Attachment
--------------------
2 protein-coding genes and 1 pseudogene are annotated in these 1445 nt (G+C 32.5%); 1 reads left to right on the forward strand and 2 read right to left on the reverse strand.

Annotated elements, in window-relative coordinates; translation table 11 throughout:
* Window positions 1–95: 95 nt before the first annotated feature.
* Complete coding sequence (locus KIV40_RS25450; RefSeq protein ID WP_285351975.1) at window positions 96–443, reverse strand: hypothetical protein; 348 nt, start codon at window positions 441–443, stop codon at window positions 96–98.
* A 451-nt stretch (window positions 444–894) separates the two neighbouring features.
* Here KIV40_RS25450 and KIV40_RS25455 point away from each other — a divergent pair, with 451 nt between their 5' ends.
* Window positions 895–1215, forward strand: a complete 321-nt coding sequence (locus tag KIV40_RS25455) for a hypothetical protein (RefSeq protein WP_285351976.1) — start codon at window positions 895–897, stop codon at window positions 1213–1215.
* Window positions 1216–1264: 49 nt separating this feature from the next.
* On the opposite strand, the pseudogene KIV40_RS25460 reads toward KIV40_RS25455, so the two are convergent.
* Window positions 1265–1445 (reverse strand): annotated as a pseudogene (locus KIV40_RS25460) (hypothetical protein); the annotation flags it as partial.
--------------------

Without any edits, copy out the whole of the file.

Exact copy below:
2 protein-coding genes and 1 pseudogene are annotated in these 1445 nt (G+C 32.5%); 1 reads left to right on the forward strand and 2 read right to left on the reverse strand.

Annotated elements, in window-relative coordinates; translation table 11 throughout:
* Window positions 1–95: 95 nt before the first annotated feature.
* Complete coding sequence (locus KIV40_RS25450; RefSeq protein ID WP_285351975.1) at window positions 96–443, reverse strand: hypothetical protein; 348 nt, start codon at window positions 441–443, stop codon at window positions 96–98.
* A 451-nt stretch (window positions 444–894) separates the two neighbouring features.
* Here KIV40_RS25450 and KIV40_RS25455 point away from each other — a divergent pair, with 451 nt between their 5' ends.
* Window positions 895–1215, forward strand: a complete 321-nt coding sequence (locus tag KIV40_RS25455) for a hypothetical protein (RefSeq protein WP_285351976.1) — start codon at window positions 895–897, stop codon at window positions 1213–1215.
* Window positions 1216–1264: 49 nt separating this feature from the next.
* On the opposite strand, the pseudogene KIV40_RS25460 reads toward KIV40_RS25455, so the two are convergent.
* Window positions 1265–1445 (reverse strand): annotated as a pseudogene (locus KIV40_RS25460) (hypothetical protein); the annotation flags it as partial.